I stand at the front of a diverse group of teens sitting in a well air-conditioned classroom of Pasadena High school.
I point to the spunky 15-year-old who introduced herself when she walked in out of the heat, Regina, would you mind bringing yourself and your chair up here to sit facing the wall? I promise it will be worth it.
As she shifts herself and her chair, I move the classroom’s old-school, metal overhead projector to throw a bright light on her braids and a shadow of her onto the wall.
THE ALLEGORY OF PLATO’S CAVES, I announce theatrically and follow with, A spontaneous, improvised telling. Starring Regina.
She adds, As directed by a rabbi who’s friends with Dr. Farrar—a rabbi who is now a high school math teacher, right?
Doc Farrar had been my beloved history of education professor when I was getting my masters in Education at Pepperdine.
Perfect, yes, that’s me, and I continue, Plato’s allegory of the caves—allegory, a fancy word for parable.
Me: Regina is born and lives her whole life seated in that chair, in a cave, with a wall in front of her and a fire that she cannot see behind her.
I pause and look around the room to measure engagement.
DO NOT, I say louder than necessary eliciting a chuckle from the group, ask important questions like, ‘Why is she in the cave?’ ‘How did she get there?’ or ‘How does she eat or poop?
THIS IS AN ALLEGORY. We do not ask such ridiculous—or logical—questions when we are learning from an analogy.
I negotiate quickly and quietly with students in the front rows to borrow two pens and hold them between the bright light and Regina’s head, forming two stick shadows on the wall.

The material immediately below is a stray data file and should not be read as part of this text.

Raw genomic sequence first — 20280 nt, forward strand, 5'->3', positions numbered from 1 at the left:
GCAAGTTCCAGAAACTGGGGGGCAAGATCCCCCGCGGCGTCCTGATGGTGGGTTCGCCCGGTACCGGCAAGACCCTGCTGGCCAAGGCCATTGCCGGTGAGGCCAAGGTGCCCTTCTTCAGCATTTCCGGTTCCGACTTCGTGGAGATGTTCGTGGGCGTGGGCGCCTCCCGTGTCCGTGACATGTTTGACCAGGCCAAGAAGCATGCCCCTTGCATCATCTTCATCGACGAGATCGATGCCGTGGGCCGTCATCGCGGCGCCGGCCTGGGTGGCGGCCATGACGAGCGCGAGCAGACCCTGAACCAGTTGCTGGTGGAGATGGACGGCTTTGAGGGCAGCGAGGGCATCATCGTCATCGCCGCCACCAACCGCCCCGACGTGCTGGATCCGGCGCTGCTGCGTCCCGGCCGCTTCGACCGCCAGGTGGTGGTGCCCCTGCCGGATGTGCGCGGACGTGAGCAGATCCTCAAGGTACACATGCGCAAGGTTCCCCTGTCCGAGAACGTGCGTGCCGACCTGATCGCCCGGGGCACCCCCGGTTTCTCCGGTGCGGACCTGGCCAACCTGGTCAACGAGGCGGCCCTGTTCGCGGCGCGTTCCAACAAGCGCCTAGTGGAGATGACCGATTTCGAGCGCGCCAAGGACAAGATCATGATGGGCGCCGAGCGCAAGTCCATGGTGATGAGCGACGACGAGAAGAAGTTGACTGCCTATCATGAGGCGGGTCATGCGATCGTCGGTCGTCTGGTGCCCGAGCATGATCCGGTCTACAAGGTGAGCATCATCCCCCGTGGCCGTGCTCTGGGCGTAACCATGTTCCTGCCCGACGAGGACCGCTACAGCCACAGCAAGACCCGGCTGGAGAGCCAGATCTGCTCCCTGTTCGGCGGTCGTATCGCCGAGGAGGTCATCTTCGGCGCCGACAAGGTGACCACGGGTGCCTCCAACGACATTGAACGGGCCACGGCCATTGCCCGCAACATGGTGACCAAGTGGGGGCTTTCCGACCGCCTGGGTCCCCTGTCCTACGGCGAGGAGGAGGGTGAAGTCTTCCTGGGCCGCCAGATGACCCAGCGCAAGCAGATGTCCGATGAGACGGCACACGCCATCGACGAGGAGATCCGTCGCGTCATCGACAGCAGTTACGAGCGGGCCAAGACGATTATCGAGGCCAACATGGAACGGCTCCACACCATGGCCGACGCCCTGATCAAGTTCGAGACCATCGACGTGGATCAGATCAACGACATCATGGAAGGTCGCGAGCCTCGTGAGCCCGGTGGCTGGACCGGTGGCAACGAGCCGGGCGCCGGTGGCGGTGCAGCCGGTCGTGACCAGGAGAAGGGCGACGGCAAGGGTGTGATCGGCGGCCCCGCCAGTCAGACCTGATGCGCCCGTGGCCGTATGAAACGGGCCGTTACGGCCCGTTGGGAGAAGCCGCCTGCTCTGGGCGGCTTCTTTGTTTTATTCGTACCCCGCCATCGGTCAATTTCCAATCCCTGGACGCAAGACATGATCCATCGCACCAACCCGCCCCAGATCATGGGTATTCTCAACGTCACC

Me: Regina sees before her shadows of people—in this case, one named Bic and one named Sharpie—as they walk between her body in the chair and the fire behind her.
Me in falsetto, dancing the ballpoint about: Hello, Regina, how are you today?
She doesn’t respond. I don’t know why. She seems lost.
I up the energy and channel my high school persona from when I performed as a magician at kid birthday parties. I shake the pen wildly about, ‘Hello, hello, Regina. Hello, girlfriend, how are you doing today?’
The students laugh but not nearly as uproariously as when Regina mimics me back, talking to the shadow on the wall, Yes, Bic, yes, girl, I hear you. I’m sorry, I was thinking about the last time I ate and pooped. I didn’t mean to ignore you. We cool.
I face the class and explain, Regina routinely has conversations with Bic and Sharpie. To her, these shadows are reality. To her, this is normal.
Shouted by a classmate for a laugh: She ain’t, though.
I extend my hand to Regina, as a prince might.
She reaches for my hand as I continue, Then, one day, magically, she is brought out of the cave. For the first time, she sees the sun in the sky and she says—he sees the sun and she says—
Regina, enthusiastically, with her hand up at her brow, squinting: O.M.G., THE SUN!
Me: Perfect. Yes. And?
Her: And W.T.F.!
Me: WTF, indeed, yes.
I address the group—If all of your life you lived in a cave and all of a sudden you see the sun, you are going to be confused. New information, especially when it’s big, is often hard to absorb.
I again address Regina: Question—where do you want to be right now, after seeing the sun for the first time?
She points to the now-empty chair.
Me: Yes, back in the cave. But what’s the problem? What’s the problem with just sitting in the chair, pretending you’ve never seen the fire behind you and having realized that it isn’t the shadows of Bic and Sharpie that are talking? What’s the problem?
Her: I know the truth.
Me: And what’s the problem with that?
Her: I don’t want to live fake.
Me: So what do you do?
Her: I go back outside. Right?
Me: Yes, but there’s a problem with that…what’s the problem with going outside?
Her: I don’t like it outside. It’s not familiar. And my family and friends are in the cave.
Me: So which do you do?
Her: I tough it out.
Her: I wait in the sun until the sun isn’t so scary.
Me: Perfect. Exactly what Plato wrote. Word for word. Exactly. Only better. I thank you, Regina.